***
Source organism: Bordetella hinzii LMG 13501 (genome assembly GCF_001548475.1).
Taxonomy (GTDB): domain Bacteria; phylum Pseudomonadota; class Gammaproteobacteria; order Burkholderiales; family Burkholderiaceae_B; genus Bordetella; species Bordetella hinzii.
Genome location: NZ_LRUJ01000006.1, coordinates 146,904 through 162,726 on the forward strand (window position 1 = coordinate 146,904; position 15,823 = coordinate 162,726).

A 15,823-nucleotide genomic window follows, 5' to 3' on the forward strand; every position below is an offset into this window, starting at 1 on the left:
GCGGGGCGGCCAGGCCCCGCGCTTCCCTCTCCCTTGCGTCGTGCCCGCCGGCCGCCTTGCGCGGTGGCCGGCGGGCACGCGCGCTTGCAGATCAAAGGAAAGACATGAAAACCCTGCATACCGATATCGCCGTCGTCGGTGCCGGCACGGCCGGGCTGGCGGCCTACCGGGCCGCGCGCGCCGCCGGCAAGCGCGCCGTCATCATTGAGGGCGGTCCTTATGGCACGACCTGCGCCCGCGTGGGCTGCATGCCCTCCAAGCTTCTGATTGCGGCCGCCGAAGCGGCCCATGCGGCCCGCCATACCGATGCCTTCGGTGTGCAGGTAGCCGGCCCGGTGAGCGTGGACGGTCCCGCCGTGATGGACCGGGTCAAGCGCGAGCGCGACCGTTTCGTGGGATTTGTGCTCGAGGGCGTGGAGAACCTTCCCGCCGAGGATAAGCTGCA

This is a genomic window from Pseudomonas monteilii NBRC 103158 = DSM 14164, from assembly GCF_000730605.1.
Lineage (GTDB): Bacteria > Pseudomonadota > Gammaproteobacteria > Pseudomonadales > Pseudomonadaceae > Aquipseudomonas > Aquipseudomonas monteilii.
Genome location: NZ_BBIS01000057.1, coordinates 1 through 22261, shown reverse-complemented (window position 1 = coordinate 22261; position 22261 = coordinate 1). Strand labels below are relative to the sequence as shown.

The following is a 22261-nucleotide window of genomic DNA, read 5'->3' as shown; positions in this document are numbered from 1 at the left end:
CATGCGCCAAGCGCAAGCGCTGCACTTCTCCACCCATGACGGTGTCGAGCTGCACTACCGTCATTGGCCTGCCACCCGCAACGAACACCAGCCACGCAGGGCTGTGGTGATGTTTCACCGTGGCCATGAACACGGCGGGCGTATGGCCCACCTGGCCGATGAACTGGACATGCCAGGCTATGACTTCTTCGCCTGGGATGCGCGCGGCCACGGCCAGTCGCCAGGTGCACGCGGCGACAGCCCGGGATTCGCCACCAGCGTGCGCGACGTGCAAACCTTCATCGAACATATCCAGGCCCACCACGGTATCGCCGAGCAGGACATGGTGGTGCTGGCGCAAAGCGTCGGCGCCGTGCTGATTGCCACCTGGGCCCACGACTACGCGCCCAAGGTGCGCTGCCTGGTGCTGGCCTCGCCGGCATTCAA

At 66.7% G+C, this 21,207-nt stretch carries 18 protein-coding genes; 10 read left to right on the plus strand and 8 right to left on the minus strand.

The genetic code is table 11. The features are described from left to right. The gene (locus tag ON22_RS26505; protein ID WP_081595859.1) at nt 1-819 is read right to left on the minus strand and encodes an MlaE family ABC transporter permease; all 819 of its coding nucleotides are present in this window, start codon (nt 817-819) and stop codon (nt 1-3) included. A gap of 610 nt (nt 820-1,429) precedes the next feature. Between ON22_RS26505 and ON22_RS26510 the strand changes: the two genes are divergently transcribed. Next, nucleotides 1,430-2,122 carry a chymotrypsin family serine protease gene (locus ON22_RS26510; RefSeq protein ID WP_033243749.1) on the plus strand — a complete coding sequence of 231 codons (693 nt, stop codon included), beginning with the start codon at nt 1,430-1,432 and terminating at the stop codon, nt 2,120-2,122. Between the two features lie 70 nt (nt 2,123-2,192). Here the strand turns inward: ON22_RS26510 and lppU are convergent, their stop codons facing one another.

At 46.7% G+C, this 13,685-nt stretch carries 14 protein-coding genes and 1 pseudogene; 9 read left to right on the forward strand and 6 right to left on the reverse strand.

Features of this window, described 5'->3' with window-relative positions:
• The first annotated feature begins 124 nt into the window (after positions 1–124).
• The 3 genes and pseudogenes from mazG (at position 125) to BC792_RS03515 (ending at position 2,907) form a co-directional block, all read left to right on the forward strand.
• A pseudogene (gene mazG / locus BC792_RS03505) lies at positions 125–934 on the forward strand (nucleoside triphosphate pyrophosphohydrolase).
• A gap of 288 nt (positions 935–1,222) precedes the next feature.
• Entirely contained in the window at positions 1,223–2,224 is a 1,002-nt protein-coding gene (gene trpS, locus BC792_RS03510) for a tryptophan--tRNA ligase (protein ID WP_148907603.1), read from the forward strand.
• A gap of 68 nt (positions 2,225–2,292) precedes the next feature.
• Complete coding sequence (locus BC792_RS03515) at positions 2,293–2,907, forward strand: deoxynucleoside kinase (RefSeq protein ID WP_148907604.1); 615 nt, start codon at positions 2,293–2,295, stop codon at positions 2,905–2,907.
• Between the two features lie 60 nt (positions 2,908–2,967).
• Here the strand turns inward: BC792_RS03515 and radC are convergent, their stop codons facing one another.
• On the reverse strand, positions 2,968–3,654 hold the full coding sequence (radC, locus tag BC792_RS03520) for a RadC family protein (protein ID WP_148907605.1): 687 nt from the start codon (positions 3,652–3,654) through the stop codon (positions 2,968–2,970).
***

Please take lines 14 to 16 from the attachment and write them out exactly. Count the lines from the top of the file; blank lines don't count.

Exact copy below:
Features of this window, described 5'->3' with window-relative positions:
• The first annotated feature begins 124 nt into the window (after positions 1–124).
• The 3 genes and pseudogenes from mazG (at position 125) to BC792_RS03515 (ending at position 2,907) form a co-directional block, all read left to right on the forward strand.